Jan 13 2010
Roy Christopher on Culture, Computers, and Communities: Two Recent Books
Thanks, Roy. I think your point about nature and technology is exactly the point we were trying to make about community and technology: the two are becoming so intertwined that they constitute each other in deep ways.
Alice MacGillivray (2009). Book review of Digital Habitats: Stewarding technologies for communities by
Wenger, White and Smith, in Emergence: Complexity and Organization, Vol. 11 (4) pp. 99-104.
I just read your review of the book, Alice, and it is amazing. As John said, it is much more than a review. It reminds me of an off-comment by Fritjof Capra who said a while back that my work amounts to a complexity approach without the jargon. I considered it a deep compliment. Even if at times I thought that you were quite generous in your reading of our work, I have always felt a deep familiarity when I have read work about complexity. Recent discussions by Chris Rodgers of Ralph Stacey’s critique of my work have emphasized the importance of not being distracted by small differences in terminology that may prevent recognition of family resemblance between pieces of work. You certainly have done this kind of brokering beyond language differences. You and I have already discuss this tension about adopting the vocabulary of one school of thought. I have always tended to resist that (partly for the sake of sparing the audience, partly because of my own insecurity about mastering the language) and tried to focus on describing the phenomenon at hand in terms suggested by the phenomenon. But I have to say that it is very rewarding to see someone else make the connection explicitly.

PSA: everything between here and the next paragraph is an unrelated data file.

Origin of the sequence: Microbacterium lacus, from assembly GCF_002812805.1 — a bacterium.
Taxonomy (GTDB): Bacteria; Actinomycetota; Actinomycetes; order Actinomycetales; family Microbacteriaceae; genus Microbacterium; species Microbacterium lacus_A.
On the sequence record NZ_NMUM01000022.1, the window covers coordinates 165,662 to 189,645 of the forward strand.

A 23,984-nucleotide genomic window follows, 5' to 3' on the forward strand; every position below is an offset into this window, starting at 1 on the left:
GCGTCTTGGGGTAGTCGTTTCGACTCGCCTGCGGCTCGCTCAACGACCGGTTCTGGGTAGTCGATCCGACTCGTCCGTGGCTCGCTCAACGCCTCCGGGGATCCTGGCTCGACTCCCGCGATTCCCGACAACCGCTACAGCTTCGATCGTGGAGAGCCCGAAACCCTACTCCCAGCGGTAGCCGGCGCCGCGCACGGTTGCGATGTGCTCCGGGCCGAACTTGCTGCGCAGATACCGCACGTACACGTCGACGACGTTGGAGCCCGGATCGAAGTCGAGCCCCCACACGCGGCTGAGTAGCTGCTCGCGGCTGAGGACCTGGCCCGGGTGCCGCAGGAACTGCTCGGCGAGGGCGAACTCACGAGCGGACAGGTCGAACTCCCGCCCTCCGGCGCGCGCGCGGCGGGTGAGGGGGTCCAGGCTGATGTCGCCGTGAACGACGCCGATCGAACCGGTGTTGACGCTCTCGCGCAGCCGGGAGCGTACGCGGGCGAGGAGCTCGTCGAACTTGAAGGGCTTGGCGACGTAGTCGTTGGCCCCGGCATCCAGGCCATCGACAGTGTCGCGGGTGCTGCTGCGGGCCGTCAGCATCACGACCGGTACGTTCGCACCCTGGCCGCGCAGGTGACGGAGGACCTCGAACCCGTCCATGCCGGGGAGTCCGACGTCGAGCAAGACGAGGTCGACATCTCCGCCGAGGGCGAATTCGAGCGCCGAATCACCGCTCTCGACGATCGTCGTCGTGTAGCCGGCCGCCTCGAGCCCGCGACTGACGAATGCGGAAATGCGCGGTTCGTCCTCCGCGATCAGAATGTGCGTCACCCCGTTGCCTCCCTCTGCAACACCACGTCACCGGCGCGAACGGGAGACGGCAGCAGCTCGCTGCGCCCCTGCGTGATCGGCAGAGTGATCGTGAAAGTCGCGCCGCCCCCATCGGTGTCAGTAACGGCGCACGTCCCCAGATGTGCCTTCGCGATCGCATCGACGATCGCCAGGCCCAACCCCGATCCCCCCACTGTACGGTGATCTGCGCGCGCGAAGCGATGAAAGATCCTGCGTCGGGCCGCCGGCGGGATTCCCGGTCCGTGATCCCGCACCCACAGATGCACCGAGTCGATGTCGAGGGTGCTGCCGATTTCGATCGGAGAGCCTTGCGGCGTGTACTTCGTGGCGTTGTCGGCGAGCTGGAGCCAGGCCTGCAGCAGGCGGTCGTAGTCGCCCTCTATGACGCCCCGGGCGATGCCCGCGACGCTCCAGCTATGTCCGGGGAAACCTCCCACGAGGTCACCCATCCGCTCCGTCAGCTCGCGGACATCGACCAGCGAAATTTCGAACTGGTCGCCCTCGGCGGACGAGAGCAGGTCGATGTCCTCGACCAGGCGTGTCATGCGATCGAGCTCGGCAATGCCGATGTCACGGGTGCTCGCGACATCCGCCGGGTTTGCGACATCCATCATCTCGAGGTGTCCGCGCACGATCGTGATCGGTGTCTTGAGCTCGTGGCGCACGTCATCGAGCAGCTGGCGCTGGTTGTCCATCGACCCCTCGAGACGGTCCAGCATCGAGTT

No responses yet